I recently read an article in The New York Times titled, “Why Do All Home Repairs Cost $1,000?” The author was complaining that it didn’t matter much what went wrong at home—be it a leaky faucet, broken garage door, or failed water heater. In each case, the bill came out to at least $1,000. 

Most homeowners underestimate the costs of various home repairs, often by as much as four times the actual cost. Can anything be done about this? Here are three recommendations to help you deal with home repair costs:

1. Save for a rainy day and create a special account for repairs. The average homeowner spends $2,000 a year on maintenance. As a homeowner myself, I have a tax fund, a “happy fun day” fund, and a rainy day fund. When you use the rainy day fund to pay for your repairs, you’ll be in a much better financial position.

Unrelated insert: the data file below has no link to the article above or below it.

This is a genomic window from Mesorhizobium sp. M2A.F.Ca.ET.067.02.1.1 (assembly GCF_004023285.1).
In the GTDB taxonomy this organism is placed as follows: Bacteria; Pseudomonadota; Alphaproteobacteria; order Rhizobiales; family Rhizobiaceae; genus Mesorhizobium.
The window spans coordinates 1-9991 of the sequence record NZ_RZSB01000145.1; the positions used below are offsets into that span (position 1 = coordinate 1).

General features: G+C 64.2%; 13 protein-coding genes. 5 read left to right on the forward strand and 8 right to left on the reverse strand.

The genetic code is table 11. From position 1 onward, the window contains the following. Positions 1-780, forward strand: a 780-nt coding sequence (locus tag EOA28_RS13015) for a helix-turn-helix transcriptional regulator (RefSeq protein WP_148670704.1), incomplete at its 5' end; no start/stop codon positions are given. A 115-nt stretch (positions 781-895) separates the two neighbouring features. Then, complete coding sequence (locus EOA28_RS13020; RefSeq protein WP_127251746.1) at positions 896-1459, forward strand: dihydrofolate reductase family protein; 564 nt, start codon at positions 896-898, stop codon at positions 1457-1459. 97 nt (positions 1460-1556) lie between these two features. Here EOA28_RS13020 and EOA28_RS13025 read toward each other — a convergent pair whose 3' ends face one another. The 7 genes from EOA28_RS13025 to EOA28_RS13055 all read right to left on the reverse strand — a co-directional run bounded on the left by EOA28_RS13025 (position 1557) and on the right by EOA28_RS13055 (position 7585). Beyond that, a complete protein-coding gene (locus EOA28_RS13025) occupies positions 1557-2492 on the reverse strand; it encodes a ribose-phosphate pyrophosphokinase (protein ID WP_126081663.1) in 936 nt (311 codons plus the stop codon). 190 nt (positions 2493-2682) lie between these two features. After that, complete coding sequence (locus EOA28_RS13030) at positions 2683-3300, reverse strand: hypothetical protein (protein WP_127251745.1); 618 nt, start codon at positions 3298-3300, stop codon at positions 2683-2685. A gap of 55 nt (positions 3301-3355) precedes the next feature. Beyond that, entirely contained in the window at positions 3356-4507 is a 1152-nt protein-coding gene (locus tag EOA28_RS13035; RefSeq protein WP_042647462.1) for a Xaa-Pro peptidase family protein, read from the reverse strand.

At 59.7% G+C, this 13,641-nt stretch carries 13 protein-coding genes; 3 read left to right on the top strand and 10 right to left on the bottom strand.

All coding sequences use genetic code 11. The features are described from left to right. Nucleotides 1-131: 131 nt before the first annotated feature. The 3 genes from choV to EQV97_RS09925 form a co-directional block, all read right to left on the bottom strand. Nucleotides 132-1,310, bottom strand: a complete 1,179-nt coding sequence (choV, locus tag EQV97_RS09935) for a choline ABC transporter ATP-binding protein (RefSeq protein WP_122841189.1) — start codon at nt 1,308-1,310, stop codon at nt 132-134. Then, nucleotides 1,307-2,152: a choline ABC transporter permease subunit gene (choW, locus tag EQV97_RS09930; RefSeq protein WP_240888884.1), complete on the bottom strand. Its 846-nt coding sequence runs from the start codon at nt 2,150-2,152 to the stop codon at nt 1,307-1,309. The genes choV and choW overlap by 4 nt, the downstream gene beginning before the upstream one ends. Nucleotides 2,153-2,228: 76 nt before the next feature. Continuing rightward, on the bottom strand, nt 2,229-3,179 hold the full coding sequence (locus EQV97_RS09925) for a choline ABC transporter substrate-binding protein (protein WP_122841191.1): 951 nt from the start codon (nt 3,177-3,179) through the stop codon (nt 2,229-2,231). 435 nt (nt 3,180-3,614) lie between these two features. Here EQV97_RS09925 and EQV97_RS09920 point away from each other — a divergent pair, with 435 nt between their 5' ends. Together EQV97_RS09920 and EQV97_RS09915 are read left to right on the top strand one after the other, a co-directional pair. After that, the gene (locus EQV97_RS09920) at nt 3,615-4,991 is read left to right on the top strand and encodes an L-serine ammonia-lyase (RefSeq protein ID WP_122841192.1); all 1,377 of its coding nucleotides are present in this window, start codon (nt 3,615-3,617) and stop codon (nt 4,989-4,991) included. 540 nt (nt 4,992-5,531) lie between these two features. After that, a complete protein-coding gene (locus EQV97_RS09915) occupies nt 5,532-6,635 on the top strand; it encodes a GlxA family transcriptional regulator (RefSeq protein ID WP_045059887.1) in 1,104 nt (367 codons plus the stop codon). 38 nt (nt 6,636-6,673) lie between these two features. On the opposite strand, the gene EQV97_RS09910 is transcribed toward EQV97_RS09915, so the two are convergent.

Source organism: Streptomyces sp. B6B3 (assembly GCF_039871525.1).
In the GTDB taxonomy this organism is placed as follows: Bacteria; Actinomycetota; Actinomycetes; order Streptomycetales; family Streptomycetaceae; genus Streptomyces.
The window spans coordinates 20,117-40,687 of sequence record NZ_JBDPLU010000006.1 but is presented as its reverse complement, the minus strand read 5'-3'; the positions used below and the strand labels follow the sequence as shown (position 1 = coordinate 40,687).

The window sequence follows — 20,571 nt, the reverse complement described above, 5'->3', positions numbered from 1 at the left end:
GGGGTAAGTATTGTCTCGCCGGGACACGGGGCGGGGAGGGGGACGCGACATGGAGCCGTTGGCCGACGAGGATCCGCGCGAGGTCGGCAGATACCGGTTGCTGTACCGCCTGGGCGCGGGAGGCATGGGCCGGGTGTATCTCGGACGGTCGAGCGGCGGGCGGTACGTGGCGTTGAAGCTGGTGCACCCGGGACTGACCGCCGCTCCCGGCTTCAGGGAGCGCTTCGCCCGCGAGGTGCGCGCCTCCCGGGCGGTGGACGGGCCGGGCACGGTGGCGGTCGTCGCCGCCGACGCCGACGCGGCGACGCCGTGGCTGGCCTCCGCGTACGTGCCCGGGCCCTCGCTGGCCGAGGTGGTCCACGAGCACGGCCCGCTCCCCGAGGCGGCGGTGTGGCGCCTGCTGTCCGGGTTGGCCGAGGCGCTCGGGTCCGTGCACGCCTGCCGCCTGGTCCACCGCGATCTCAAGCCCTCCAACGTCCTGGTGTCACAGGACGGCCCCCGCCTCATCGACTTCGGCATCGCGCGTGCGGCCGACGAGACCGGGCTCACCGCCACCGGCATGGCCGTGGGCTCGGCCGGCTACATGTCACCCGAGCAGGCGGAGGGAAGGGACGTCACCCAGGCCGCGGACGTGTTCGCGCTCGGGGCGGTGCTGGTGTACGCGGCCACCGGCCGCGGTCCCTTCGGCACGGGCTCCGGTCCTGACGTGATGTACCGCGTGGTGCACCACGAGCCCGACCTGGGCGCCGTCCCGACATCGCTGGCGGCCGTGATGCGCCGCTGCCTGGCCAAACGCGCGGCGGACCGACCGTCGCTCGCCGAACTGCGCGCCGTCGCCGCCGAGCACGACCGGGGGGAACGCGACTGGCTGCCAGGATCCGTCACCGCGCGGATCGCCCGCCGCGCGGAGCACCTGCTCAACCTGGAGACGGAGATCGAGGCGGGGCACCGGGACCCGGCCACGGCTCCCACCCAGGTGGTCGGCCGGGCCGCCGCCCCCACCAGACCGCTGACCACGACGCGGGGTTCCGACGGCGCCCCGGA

“Sometimes it can make sense to look for a new home that won’t require frequent repairs.”

2. Enjoy being a homeowner. $50 in parts and a YouTube tutorial or a Google search will be enough to repair most home maintenance issues, so try focusing on the smaller, simpler fixes yourself and delegate the more complicated ones to the professionals. 

3. Negotiate smart. This means getting multiple quotes from different professionals so that you get the best price. Also, don’t pre-frame the cost of a repair. A lot of contractors will agree to do something for $1,000 if you assume it costs that much, but not everything does, so don’t automatically pay them $1,000 for a job that doesn’t cost nearly that much. 

Of course, if you reach a certain point where you’re constantly needing things fixed, it might just make more sense to look for a new home that won’t require frequent repairs.  

If you’re considering buying or selling a home or if you need recommendations for contractors to fix those things you don’t want to deal with yourself, give me a call or send me an email today. I can recommend several reliable businesses and I’m always here to help.